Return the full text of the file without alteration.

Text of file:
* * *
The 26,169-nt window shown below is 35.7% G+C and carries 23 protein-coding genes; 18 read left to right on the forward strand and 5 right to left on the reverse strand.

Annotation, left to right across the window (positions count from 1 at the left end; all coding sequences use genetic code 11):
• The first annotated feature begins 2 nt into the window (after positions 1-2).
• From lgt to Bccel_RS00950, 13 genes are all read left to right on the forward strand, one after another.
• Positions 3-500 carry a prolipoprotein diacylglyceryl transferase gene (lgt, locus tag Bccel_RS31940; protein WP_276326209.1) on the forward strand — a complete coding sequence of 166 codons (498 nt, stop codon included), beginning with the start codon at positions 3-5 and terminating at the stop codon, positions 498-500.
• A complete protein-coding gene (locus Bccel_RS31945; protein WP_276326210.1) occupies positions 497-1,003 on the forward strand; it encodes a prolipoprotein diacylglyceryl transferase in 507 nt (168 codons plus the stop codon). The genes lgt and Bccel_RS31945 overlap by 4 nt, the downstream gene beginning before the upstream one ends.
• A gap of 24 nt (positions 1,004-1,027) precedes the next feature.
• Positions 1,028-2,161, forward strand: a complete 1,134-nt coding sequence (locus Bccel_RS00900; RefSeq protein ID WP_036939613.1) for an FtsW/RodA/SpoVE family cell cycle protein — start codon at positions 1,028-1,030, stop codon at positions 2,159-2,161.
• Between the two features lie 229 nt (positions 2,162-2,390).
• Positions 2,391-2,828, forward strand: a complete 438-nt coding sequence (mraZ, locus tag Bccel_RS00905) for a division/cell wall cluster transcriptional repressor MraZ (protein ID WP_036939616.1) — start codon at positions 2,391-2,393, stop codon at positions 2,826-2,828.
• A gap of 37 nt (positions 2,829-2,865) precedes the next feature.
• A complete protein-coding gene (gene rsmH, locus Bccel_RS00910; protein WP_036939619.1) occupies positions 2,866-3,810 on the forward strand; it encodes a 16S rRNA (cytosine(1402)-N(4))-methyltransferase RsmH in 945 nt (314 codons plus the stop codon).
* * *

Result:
The 26,169-nt window shown below is 35.7% G+C and carries 23 protein-coding genes; 18 read left to right on the forward strand and 5 right to left on the reverse strand.

Annotation, left to right across the window (positions count from 1 at the left end; all coding sequences use genetic code 11):
• The first annotated feature begins 2 nt into the window (after positions 1-2).
• From lgt to Bccel_RS00950, 13 genes are all read left to right on the forward strand, one after another.
• Positions 3-500 carry a prolipoprotein diacylglyceryl transferase gene (lgt, locus tag Bccel_RS31940; protein WP_276326209.1) on the forward strand — a complete coding sequence of 166 codons (498 nt, stop codon included), beginning with the start codon at positions 3-5 and terminating at the stop codon, positions 498-500.
• A complete protein-coding gene (locus Bccel_RS31945; protein WP_276326210.1) occupies positions 497-1,003 on the forward strand; it encodes a prolipoprotein diacylglyceryl transferase in 507 nt (168 codons plus the stop codon). The genes lgt and Bccel_RS31945 overlap by 4 nt, the downstream gene beginning before the upstream one ends.
• A gap of 24 nt (positions 1,004-1,027) precedes the next feature.
• Positions 1,028-2,161, forward strand: a complete 1,134-nt coding sequence (locus Bccel_RS00900; RefSeq protein ID WP_036939613.1) for an FtsW/RodA/SpoVE family cell cycle protein — start codon at positions 1,028-1,030, stop codon at positions 2,159-2,161.
• Between the two features lie 229 nt (positions 2,162-2,390).
• Positions 2,391-2,828, forward strand: a complete 438-nt coding sequence (mraZ, locus tag Bccel_RS00905) for a division/cell wall cluster transcriptional repressor MraZ (protein ID WP_036939616.1) — start codon at positions 2,391-2,393, stop codon at positions 2,826-2,828.
• A gap of 37 nt (positions 2,829-2,865) precedes the next feature.
• A complete protein-coding gene (gene rsmH, locus Bccel_RS00910; protein WP_036939619.1) occupies positions 2,866-3,810 on the forward strand; it encodes a 16S rRNA (cytosine(1402)-N(4))-methyltransferase RsmH in 945 nt (314 codons plus the stop codon).